TORONTO – Leo Komarov had just finished playing 41 minutes of high-level hockey inside 24 hours. He carefully studied the game sheet from Sunday’s 1-0 victory over the Edmonton Oilers before crumpling it up and tossing it aside.
His face was a portrait of exhaustion, rather than frustration, and the veteran Toronto Maple Leafs winger spoke with something approaching gratitude about the team’s 20-10-1 record so far.
“Oh, f—, we’ll take that,” said Komarov. “It could be way different here. I don’t know if I’ve seen a schedule like this.”
The Leafs have avoided all manner of potholes over these opening two-plus months. They have been remarkably healthy save for the twice-injured Auston Matthews, and still improved to 5-0 in games without their star centre. They’ve won two-thirds of the time despite being routinely outshot.
On Sunday, it was backup goalie Curtis McElhinney who stymied the desperate Oilers – turning aside 41 shots, including two Connor McDavid breakaways, in what had to be his finest performance since joining the Maple Leafs.
“I mean a win’s a win for a backup goalie,” said McElhinney. “That’s pretty much a shutout regardless of the score.”
This one included plenty of good fortune thanks to the four pucks that struck a post behind him and stayed out. McDavid briefly raised his right arm on one such shot that he thought went in. Another from Leon Draisaitl rolled off McElhinney’s back after hitting iron.
That came during a 5-on-3 power play for the Oilers that stretched the entire two minutes.
Komarov was the lone Toronto forward on the ice for 95 seconds of that penalty kill and thought McDavid was unlucky not to have found a goal during the advantage or on a short-handed breakaway from the other end of the rink. He also got denied by McElhinney on old-school pokecheck from in-tight.
“It wasn’t his day,” Komarov said of McDavid.
This, after an expected meeting of the NHL’s two best young players failed to materialize here because Matthews collided with teammate Morgan Rielly late in Saturday’s victory at Pittsburgh. The Leafs officially labelled it an “upper-body injury,” but there’s reason to fear a concussion given that Matthews took the brunt of the hit on the chin.
It’s far from a guarantee that he’ll be available when Toronto kicks off a three-game road trip in Philadelphia on Tuesday night.
A deep group of forwards has managed to carry on when injuries have kept Matthews out. As good as he and McDavid each are, they can’t singlehandedly win games over the long haul.
“That doesn’t work in hockey,” said Oilers executive Wayne Gretzky, who was in town for the game. “You’ve got to have a team, you’ve got to have a second goaltender, you’ve got to have six defencemen, you’ve got to have that seventh guy ready, your fourth line has to be a factor in the game. You can’t win with two good hockey players … Bobby Orr would have won 12 Stanley Cups, Gordie Howe would have won 15 Cups, you can’t win like that in hockey.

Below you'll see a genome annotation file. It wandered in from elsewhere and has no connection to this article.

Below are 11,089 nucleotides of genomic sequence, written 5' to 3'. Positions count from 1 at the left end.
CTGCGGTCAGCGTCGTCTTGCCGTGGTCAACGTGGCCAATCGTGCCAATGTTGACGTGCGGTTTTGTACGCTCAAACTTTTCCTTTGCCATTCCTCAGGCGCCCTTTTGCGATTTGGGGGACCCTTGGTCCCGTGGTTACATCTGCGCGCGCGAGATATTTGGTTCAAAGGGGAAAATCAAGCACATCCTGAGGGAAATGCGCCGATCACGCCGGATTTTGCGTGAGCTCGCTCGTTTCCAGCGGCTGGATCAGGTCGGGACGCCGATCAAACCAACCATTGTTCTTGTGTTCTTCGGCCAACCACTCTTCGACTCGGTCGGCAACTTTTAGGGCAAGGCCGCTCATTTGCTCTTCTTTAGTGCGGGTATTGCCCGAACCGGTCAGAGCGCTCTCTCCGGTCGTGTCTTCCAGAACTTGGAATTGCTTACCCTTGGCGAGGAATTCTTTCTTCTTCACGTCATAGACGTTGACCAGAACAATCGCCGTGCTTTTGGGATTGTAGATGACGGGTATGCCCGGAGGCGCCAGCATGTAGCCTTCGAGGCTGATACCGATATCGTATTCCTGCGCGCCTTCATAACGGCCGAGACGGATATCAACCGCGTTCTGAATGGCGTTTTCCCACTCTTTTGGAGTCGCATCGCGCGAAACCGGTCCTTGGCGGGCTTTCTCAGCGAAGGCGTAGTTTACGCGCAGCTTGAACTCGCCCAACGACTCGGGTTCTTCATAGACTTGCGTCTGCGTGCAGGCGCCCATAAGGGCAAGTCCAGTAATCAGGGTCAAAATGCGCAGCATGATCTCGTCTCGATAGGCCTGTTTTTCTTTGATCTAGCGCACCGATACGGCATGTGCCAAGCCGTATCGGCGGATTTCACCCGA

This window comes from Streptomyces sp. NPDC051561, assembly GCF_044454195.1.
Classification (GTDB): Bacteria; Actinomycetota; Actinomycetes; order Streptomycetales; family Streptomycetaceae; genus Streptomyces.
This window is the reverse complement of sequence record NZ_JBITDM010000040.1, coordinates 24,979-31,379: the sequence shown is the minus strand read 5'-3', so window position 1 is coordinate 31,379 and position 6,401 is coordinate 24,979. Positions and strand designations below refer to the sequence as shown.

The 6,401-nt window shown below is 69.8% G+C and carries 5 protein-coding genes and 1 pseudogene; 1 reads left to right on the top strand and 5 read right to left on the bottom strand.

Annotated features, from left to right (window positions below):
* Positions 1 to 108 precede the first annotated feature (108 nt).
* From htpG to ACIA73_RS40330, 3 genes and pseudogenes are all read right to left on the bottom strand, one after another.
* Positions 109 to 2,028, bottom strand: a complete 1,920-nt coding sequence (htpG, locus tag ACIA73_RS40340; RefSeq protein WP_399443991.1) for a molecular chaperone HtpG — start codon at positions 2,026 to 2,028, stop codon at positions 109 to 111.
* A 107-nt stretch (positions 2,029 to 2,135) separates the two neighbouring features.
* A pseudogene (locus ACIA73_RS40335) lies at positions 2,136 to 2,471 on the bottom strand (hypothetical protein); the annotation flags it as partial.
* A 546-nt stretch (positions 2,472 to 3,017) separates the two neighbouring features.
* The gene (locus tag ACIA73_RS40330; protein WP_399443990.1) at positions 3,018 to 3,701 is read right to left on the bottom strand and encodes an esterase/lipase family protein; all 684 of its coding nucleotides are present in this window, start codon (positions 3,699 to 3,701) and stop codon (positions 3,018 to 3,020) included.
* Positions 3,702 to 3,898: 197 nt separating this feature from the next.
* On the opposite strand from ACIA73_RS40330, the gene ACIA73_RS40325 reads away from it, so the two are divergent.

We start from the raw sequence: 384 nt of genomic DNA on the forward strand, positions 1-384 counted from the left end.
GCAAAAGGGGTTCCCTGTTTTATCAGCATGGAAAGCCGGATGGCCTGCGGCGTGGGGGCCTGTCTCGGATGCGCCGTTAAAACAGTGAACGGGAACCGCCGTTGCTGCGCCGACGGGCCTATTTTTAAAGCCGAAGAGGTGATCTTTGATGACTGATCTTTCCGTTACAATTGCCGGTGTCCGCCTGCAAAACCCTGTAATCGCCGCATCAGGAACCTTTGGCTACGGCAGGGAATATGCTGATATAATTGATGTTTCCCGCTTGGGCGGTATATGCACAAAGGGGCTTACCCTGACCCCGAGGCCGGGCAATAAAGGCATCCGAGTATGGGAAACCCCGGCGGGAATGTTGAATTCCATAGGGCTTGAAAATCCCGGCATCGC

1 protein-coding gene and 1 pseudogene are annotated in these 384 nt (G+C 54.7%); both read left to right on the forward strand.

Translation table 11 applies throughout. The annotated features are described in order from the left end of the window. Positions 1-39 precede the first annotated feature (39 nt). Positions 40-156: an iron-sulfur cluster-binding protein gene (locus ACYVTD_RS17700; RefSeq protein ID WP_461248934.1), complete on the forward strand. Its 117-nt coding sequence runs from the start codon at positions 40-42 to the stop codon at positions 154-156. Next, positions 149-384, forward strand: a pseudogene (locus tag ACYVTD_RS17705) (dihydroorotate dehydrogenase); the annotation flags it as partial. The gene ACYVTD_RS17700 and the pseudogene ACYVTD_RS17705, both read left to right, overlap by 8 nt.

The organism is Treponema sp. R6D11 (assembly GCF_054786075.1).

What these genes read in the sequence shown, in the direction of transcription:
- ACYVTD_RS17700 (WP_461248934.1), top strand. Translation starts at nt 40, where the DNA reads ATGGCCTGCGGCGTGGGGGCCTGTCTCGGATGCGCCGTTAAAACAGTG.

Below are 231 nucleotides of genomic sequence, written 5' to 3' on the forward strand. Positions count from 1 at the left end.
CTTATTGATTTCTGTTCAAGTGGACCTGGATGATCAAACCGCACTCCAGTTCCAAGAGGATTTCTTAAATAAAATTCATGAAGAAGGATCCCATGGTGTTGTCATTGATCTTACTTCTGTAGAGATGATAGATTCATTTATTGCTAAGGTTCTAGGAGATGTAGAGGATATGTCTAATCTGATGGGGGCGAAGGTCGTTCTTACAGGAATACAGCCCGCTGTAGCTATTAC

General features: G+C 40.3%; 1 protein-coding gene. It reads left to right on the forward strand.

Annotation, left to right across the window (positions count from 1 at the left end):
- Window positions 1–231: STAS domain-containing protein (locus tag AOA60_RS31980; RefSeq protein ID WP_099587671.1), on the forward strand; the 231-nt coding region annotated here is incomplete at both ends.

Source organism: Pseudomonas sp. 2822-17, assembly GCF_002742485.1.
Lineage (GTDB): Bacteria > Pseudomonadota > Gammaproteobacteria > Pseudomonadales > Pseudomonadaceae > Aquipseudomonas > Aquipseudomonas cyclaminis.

“That’s what makes it such a team sport and that’s what makes it so unique that I think we’re the only sport that each guy gets their name on the actual trophy.”
For as many wins as the Leafs have reeled off recently – they’re 12-3-1 since Nov. 6 – they are not yet a true juggernaut.
Just look how a rare Sunday game at Air Canada Centre unfolded.
The only puck to get behind Oilers starter Laurent Brossoit came in the opening minute when Zach Hyman tipped a Jake Gardiner shot and had it sneak through. Edmonton then controlled play for a significant portion of the final 50 minutes and couldn’t find the equalizer.
McElhinney had a feeling early that it was going to be his night.
“It just keeps building,” said the seldom-used backup. “It’s one of those things where you make saves and you get posts and guys make blocks, you get goal support. It’s just hockey.”
In many ways, it was a microcosm of how things have gone for teams that entered the season with big expectations and now find themselves at opposite ends of the standings. The Leafs are within shouting distance of Tampa for top spot in the Eastern Conference while the Oilers are languishing near the basement in the West.
Few would have predicted that back in October.
“I expected the Leafs to have a good year and they’ve been great,” said McDavid. “Obviously for [our] team, we didn’t expect this. The answer would be no.”
However, if there was any lesson to be taken from the respective situations and the way the game went, it’s that the season is still relatively young.
A long road lies ahead and the luck may yet swing in another direction.
“The schedule’s pretty tough right now,” said Komarov. “A lot of travel, a lot of back-to-backs. It’s not going to be easier next week, either.”
At least the points already in the bank count for something.